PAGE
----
Andrew Cosgrove was the primary editor of this article and managed its editorial process and peer review in collaboration with the rest of the editorial team.

Review history

The review history is available as Additional file 2.


This work is supported by The National Institutes of Allergy and Infectious Diseases of the National Institutes of Health under the award number 1R21AI171745-01A1 (NS). We also acknowledge support from the National Institute of General Medical Science of the National Institutes of Health under the award 5T32 GM067553 (AP).

Author information

Authors and Affiliations



HD, NS, and AP conceptualized and designed the study. HD performed the data pre-processing, benchmarking, experimental design, evaluation, and analysis. HD and NS wrote the manuscript with input from all authors. All authors read and approved of the final manuscript.

Corresponding author

Correspondence to Natalie Stanley.

Ethics declarations

Ethics approval and consent to participate

Not applicable.

Consent for publication

All authors consent to the publication.

Competing interests

The authors declare that they have no competing interests.

Additional information

Publisher’s Note

Springer Nature remains neutral with regard to jurisdictional claims in published maps and institutional affiliations.

Supplementary information

Additional file 1:

 Figure S1. Two-dimensional UMAP visualization of the three synthetic single-cell datasets, where the cells are colored by target DA cell populations (cell type). Figure S2. Two-dimensional UMAP visualization of the four real single-cell datasets, where the cells are colored by their annotated cell types. Figure S3. Performance of the six DA testing methods for DA prediction on the synthetic cluster dataset (A) and the balanced cluster dataset (B) with a range of DA ratios (0.75, 0.85, and 0.95) in the target DA cell populations (M1, M2, and M3). The boxplots represent the AUROCscores over different random seeds. Figure S4. Performance of the six DA testing methods for DA prediction on the synthetic cluster dataset (A) and the balanced cluster dataset (B) with a range of DA ratios (0.75, 0.85, and 0.95) in the target DA cell populations (M1, M2, and M3). The boxplots represent the AUPRC scores over different random seeds. Figure S5. Performance comparison of DA testing methods by modeling or not modeling batch effects. Performance of the four DA testing methods (Cydar, Milo, Cna, and Louvain) for DA prediction on the three synthetic datasets (linear (left), branch (middle), and cluster (right)) with batch effects of varying magnitudes (from 0 to 1.5), where the colors (orange and blue) indicate whether batch labels are utilized in the model. The boxplots represent the AUROC scores for different target DA cell populations, DA ratios, and random seeds. Table S1. The single-cell DA testing methods benchmarked in this study and their basic characteristics. Table S2. Hyperparameters of the six single-cell DA testing methods used on the single-cell datasets in the benchmarking experiments. Table S3. The corresponding median AUROC scores in Figure 3 for the six DA testing methods on the three synthetic datasets (linear, branch, and cluster) with a range of DA ratios (0.75, 0.85, and 0.95). Table S4. The corresponding median AUPRC scores in Figure 3 for the six DA testing methods on the three synthetic datasets (linear, branch, and cluster) with a range of DA ratios (0.75, 0.85, and 0.95). Table S5. The corresponding median AUROC scores in Figure 4A for the six DA testing methods on the four real single-cell datasets with a range of DA ratios (0.75, 0.85, and 0.95). Table S6. The corresponding median AUPRC scores in Figure 4B for the six DA testing methods on the four real single-cell datasets with a range of DA ratios (0.75, 0.85, and 0.95). Table S7. Overall suggestions for the usage of DA testing methods.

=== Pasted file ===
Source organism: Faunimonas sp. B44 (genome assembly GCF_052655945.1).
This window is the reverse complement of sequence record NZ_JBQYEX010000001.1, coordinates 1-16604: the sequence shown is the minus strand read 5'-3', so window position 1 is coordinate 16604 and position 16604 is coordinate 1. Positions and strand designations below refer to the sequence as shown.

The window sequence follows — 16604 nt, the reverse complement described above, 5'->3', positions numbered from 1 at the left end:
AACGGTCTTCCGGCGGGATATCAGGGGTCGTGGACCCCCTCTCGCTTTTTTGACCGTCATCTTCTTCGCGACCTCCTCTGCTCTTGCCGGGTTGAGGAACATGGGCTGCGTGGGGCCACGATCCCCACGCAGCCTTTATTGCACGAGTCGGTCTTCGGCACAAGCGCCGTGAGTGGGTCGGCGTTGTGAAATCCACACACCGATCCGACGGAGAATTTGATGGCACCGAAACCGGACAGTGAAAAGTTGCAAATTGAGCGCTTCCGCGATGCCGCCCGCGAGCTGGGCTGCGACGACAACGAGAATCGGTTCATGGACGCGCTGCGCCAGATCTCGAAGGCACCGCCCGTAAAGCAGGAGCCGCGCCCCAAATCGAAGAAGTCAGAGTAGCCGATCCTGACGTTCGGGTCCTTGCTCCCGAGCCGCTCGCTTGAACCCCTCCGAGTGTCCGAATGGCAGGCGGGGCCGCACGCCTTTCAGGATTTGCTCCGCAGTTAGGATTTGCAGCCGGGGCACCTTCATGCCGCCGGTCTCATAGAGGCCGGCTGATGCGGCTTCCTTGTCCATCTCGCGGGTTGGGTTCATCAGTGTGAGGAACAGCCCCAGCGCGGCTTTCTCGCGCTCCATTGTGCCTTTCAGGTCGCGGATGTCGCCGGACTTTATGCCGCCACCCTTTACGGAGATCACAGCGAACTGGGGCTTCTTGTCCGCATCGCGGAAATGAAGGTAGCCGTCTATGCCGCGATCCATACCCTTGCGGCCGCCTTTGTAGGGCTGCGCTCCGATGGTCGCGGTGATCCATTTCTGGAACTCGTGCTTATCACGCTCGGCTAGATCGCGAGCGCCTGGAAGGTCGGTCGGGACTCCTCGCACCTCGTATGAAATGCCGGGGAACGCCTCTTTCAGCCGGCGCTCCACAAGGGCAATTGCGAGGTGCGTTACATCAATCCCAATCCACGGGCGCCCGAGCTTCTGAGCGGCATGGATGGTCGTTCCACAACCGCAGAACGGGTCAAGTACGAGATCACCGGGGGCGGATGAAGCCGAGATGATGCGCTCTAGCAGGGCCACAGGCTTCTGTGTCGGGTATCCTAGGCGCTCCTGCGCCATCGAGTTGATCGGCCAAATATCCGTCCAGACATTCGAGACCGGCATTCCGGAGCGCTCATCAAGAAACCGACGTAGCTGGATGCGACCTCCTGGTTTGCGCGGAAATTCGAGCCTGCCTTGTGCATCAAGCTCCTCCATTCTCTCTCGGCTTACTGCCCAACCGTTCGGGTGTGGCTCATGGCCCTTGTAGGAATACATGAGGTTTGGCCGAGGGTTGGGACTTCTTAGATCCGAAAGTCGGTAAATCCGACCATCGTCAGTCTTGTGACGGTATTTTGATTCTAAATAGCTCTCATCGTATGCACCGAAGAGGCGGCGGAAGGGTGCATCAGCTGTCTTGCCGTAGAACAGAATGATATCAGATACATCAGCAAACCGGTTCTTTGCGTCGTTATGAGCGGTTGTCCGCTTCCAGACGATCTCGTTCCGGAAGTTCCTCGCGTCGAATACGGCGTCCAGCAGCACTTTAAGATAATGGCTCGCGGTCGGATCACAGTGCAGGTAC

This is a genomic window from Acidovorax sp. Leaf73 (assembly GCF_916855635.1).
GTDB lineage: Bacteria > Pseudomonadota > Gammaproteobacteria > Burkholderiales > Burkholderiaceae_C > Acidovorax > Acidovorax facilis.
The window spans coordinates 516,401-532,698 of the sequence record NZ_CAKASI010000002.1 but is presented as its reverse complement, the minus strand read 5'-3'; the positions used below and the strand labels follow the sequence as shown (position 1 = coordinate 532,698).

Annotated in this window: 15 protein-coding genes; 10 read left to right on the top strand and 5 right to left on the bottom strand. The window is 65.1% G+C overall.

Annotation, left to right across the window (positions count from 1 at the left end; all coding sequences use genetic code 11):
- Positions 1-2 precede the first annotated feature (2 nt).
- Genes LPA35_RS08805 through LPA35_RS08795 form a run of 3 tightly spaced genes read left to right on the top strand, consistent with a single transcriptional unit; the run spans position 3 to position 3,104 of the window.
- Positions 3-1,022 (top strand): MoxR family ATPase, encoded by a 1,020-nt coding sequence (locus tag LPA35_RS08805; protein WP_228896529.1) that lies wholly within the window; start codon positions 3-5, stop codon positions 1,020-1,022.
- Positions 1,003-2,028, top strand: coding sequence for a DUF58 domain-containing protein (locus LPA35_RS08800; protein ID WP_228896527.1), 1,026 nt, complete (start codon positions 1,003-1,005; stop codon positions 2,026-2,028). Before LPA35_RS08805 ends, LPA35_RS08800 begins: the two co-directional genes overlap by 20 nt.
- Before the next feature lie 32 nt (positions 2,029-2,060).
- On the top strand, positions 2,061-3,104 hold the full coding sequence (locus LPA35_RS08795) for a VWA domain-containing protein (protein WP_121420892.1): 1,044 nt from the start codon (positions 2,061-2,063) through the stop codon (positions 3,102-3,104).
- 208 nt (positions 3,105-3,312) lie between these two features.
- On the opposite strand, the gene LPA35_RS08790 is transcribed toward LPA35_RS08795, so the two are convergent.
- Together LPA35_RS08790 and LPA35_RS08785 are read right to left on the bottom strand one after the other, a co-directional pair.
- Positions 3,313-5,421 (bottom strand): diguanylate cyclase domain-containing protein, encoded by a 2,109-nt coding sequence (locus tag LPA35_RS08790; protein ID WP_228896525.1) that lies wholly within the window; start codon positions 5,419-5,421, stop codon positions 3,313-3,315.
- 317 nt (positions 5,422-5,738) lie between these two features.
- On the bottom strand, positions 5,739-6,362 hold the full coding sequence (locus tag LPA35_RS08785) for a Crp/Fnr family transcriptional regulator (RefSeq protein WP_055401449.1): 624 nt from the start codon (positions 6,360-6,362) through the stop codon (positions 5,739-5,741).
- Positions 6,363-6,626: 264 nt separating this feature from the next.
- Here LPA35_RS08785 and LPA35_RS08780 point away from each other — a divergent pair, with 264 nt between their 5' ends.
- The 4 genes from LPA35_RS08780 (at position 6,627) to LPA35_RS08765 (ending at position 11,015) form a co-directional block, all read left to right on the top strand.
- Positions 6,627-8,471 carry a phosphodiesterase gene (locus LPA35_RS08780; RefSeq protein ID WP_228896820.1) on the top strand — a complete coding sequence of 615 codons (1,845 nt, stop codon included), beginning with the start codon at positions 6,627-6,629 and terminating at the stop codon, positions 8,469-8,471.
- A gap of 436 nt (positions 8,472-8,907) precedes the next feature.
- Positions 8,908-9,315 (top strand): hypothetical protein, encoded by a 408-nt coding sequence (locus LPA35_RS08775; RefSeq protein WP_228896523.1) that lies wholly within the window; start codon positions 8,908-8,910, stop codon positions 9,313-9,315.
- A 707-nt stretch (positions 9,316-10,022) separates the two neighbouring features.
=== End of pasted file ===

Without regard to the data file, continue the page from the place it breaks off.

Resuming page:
Additional file 2.

Review history.

Rights and permissions

Open Access This article is licensed under a Creative Commons Attribution 4.0 International License, which permits use, sharing, adaptation, distribution and reproduction in any medium or format, as long as you give appropriate credit to the original author(s) and the source, provide a link to the Creative Commons licence, and indicate if changes were made. The images or other third party material in this article are included in the article's Creative Commons licence, unless indicated otherwise in a credit line to the material. If material is not included in the article's Creative Commons licence and your intended use is not permitted by statutory regulation or exceeds the permitted use, you will need to obtain permission directly from the copyright holder. To view a copy of this licence, visit The Creative Commons Public Domain Dedication waiver ( applies to the data made available in this article, unless otherwise stated in a credit line to the data.

Reprints and permissions

About this article

Check for updates. Verify currency and authenticity via CrossMark

Cite this article

Yi, H., Plotkin, A. & Stanley, N. Benchmarking differential abundance methods for finding condition-specific prototypical cells in multi-sample single-cell datasets. Genome Biol 25, 9 (2024).

Download citation

  • Received:

  • Accepted:

  • Published:

  • DOI: